Hastings residents may start to see more snake activity as the weather warms towards Christmas

Snakes are on the move: Snake handler Stuart Johnston.
Snakes are on the move: Snake handler Stuart Johnston.

SNAKES are awake and Hastings residents should be keeping an eye out for the reptiles as they emerge from their winter slumber.

Reptile Solutions professional reptile handler Stuart Johnston said there are 23 species of snakes in the region as their activity increases from August to March.

Red-bellied black snakes, green tree snakes and carpet pythons account for the majority of call outs around Port Macquarie and the Camden Haven, Mr Johnston said.

"Reptile activity is starting to pick up," he said.

"Typically the start of September and in spring is an active time for us. Although snake activity never fully stops and just slows down through other parts of the year.

"Between this time of year and Christmas we see the males are racing around trying to mate with the female snakes, and then we get call outs about their offspring in March and April."


A MID NORTH COAST LOCAL: Carpet python. Photo: Supplied.

A MID NORTH COAST LOCAL: Carpet python. Photo: Supplied.

Mr Johnston said members of the public can be safest by remaining calm and quiet if they disturb a snake.

"Snakes may have taken refuge in the roof cavity during the cooler months and are now preparing to move on to find a potential mate," he said.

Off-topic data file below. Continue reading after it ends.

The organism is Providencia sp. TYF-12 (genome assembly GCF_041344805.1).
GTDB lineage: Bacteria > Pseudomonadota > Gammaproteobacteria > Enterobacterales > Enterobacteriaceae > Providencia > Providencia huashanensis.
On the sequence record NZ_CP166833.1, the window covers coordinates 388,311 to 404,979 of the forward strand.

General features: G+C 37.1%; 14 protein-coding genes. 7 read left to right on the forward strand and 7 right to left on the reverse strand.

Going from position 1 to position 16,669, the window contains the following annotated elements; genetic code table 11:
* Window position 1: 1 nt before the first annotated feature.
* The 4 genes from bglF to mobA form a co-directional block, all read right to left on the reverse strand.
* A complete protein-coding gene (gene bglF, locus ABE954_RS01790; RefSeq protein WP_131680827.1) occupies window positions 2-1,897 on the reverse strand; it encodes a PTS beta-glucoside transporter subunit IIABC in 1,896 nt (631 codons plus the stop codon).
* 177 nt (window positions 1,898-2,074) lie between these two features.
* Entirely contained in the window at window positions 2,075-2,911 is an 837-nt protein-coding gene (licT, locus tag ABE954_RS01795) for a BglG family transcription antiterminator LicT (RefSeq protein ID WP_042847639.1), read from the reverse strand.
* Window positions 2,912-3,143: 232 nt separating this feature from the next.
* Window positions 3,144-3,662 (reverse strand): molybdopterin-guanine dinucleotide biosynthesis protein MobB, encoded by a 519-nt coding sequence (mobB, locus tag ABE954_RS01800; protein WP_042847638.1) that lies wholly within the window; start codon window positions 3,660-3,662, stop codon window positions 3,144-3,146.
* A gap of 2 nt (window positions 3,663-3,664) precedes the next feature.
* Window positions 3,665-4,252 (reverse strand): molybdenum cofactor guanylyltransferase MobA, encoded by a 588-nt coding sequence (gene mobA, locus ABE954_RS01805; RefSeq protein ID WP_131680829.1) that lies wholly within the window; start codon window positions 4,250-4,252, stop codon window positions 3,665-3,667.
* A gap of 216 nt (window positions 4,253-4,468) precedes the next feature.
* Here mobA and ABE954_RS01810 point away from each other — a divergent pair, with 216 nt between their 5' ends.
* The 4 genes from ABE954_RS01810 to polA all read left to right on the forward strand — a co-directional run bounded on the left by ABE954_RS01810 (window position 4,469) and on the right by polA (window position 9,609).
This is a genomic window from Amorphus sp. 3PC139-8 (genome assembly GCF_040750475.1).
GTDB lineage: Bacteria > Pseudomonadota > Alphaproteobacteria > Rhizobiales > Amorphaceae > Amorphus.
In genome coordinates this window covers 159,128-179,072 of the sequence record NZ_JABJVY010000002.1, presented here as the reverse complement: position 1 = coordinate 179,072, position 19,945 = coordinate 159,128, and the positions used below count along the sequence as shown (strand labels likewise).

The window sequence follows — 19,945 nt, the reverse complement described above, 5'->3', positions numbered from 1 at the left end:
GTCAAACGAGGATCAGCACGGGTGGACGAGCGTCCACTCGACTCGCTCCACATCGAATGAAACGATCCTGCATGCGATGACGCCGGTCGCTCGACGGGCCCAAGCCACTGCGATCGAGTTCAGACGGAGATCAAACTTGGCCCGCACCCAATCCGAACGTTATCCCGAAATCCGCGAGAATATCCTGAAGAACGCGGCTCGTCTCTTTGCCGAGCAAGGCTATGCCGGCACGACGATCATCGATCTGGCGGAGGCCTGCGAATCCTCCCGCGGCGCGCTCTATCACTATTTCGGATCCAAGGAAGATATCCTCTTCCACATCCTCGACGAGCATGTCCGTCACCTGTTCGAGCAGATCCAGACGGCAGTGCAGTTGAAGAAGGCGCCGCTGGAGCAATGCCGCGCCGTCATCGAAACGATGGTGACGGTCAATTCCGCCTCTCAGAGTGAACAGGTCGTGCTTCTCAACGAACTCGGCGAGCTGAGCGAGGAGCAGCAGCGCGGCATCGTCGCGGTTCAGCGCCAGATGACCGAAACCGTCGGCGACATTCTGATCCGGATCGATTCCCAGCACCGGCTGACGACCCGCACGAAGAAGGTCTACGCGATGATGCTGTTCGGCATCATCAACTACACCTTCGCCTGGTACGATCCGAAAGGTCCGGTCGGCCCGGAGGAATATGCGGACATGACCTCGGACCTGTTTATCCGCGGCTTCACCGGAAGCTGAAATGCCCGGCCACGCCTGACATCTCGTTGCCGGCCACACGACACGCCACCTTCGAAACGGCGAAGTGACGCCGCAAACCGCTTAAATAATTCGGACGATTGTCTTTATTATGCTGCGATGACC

"If a snake is disturbed outdoors people should stop, remain quiet and still to draw less attention to yourself. Then back away from the snake, to not upset the snake where it feels it needs to protect itself.

"Snakes chasing after people or attacking them is not their natural behaviour so I encourage people not to block their path of his escape and just allow the animal to quickly vacate.

"People should not try to capture, handle or harm the animal because that action is where most bites occur."

 A COMMON SIGHT: Green tree snake. Photo: Supplied.

A COMMON SIGHT: Green tree snake. Photo: Supplied.

Mr Johnston said members of the public should immobilise the wound and seek medical attention if bitten by a snake.

"If first aid is required remain still and calm. Wrap the affected limb in a heavy bandage using pressure to immobilise and slow venom moving into the lymph nodes, but not enough pressure to cut off blood flow," he said.

"Don't wash or wipe the affected area because emergency staff can test any leftover venom on the surface of the bite site. If possible ask someone to drive you to hospital and not drive yourself."

"Remember that snakes will often give a 'dry-bite' which doesn't contain venom or where the bite wasn't able to penetrate clothing."

MISTAKEN FOR AN EASTERN BROWN: An eastern small eyed snake. Photo: Supplied.

MISTAKEN FOR AN EASTERN BROWN: An eastern small eyed snake. Photo: Supplied.